Since the current owners purchased the house, “they have been dedicated to its restoration. The asphalt roof was replaced with a combination cedar and standing seam copper roof with new copper gutters and downspouts. The surviving original windows were restored through a lengthy process taking months to complete. The chimneys were rebuilt. New exterior features include foundation work, a new porch on the center front entrance, refurbished gingerbread decorative details on the front of the house, and a complete paint job.”

38 WOODSIDE AVE., award for Rehabilitation

Vernacular Style, c. 1850, owned by Alex Hyman

The “current owner of this unique, modest cottage is a member of the third generation of the same family that has owned this property since 1922 ... Over the generations, the cabin grew, in an irregular, casual, almost spontaneous manner as additional space was required and standards of living evolved ... So when the grandson of the original owner became the current steward of the family manse he chose, in his words, to ‘honor the past and continue to make future memories.’ ”

76 RIVERSIDE AVE., award for Rehabilitation

Norman Kellogg House, Queen Anne style, c. 1883, owned by Beverly and Richard Bailey

The Norman Kellogg House is a wonderful and complete in-town example of the ornate Queen Anne style ... and in “early conversations with contractors, the owners realized that although the house had good bones ‘all of its vital organs needed a trip to the emergency room.’ ... Their goal for the renovation was to keep its historic integrity but also create a functional home with the conveniences required by today’s lifestyle.”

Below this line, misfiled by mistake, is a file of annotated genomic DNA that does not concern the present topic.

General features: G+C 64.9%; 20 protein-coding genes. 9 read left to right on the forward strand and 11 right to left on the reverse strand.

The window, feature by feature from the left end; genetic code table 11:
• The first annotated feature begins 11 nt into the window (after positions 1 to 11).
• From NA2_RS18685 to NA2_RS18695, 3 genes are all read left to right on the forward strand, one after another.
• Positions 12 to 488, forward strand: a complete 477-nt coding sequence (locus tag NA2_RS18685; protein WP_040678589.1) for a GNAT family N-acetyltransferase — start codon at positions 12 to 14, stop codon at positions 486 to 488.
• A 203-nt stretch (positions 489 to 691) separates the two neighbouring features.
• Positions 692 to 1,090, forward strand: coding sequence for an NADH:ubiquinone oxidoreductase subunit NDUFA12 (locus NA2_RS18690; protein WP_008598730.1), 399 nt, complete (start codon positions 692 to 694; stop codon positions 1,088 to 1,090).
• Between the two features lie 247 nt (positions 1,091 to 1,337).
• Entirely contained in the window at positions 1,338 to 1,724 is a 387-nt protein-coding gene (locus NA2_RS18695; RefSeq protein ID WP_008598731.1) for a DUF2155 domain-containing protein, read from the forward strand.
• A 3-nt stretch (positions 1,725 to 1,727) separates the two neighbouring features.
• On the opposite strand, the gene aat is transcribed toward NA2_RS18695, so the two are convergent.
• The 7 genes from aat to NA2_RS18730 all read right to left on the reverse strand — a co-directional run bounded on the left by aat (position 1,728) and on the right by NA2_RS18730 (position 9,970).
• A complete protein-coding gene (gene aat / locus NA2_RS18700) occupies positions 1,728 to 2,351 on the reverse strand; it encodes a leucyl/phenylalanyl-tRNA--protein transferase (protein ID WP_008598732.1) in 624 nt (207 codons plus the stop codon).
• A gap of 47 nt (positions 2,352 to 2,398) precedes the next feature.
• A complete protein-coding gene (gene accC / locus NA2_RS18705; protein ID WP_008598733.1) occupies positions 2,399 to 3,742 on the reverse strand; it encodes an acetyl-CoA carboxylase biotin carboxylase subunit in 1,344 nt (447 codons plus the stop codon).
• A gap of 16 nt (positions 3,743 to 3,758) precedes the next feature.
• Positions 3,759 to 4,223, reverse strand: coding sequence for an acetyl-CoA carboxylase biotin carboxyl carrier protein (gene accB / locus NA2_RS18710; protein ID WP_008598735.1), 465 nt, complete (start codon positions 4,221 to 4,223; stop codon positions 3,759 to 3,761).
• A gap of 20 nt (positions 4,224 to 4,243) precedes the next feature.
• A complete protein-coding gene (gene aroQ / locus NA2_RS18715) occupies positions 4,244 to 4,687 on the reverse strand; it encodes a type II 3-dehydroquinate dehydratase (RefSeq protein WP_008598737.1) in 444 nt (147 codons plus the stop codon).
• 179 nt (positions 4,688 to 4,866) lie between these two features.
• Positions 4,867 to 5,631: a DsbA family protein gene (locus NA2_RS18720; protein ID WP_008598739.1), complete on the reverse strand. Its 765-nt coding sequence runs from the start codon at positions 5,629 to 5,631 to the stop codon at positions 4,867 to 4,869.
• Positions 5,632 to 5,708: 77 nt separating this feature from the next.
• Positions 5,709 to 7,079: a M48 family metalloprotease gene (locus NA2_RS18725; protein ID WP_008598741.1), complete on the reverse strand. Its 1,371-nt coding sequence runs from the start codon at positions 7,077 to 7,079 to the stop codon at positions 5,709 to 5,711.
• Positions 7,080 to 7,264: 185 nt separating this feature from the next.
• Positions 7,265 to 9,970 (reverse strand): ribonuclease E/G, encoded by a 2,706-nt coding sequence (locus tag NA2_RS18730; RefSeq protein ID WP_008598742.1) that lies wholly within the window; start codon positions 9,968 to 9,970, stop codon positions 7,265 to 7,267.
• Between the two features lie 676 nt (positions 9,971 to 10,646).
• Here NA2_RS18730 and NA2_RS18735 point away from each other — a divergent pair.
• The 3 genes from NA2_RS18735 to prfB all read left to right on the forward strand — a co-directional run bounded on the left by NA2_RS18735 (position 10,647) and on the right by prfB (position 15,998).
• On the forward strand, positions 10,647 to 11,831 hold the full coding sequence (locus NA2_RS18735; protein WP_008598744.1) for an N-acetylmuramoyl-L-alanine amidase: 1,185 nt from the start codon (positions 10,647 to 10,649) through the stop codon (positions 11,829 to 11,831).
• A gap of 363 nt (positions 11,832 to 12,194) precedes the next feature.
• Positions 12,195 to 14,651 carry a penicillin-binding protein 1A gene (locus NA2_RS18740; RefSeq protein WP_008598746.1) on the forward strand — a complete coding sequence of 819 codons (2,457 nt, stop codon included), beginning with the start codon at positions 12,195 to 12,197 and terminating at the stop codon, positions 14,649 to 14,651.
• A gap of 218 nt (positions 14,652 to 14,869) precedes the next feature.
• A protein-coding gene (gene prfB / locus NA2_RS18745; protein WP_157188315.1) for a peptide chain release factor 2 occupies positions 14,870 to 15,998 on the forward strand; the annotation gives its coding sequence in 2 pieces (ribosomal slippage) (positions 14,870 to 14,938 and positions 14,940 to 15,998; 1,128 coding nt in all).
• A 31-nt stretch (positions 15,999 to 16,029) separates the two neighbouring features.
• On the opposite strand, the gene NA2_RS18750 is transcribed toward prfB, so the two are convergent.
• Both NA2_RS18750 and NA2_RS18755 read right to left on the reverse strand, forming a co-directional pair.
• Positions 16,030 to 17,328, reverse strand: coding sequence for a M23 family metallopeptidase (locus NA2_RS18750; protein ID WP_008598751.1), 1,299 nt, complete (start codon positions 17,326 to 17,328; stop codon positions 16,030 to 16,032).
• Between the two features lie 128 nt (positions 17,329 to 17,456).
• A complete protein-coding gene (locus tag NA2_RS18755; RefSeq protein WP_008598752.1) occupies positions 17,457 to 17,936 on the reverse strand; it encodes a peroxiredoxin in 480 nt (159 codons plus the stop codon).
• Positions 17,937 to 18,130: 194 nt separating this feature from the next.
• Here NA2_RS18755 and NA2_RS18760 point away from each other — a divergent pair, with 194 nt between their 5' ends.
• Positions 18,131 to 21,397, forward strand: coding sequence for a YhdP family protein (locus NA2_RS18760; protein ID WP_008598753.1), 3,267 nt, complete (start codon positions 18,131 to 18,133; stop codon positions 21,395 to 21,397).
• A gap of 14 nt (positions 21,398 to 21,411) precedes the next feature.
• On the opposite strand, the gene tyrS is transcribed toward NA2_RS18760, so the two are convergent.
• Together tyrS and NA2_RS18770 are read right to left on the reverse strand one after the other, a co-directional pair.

268 WILTON ROAD, award for Rehabilitation

Charles Taylor House, Federal Colonial Revival, c. 1803, Able Construction, Peter Greenberg

Local developer Peter Greenberg of Able Construction “recognized the historic and architectural significance of the Charles Taylor House ... and saw the value in saving the structure and restoring it to meet the needs of today’s family. He was impressed by its ‘gracefulness, large windows and high ceilings and pleasing symmetry.’ ” The builder stripped away later additions that detracted from the original character of the house and added sympathetic wings to the core structure.

MINUTE MAN MONUMENT, award for Restoration

Statue, grassy mound, stone wall and iron fence, c. 1910, town of Westport

Perhaps the “most iconic symbol of Westport’s historic past was dedicated in 1910 as a memorial to the heroic stand taken by colonial residents of our area to resist the intrusion of English solders sent to suppress the movement for independence in 1777.” Though the statue itself had been maintained, by spring 2012 “other elements of the monument site were in need of significant restoration ... When the badly deteriorated fence was replaced with an inappropriate fence, the Historic District Commission and the Arts Advisory Committee were alerted. The site was designated a local historic landmark, and a complete renovation of the property included “restoration of the original surrounding fence and the regrading and landscaping of the supporting mound. Additional restoration work was focused on the statue itself.”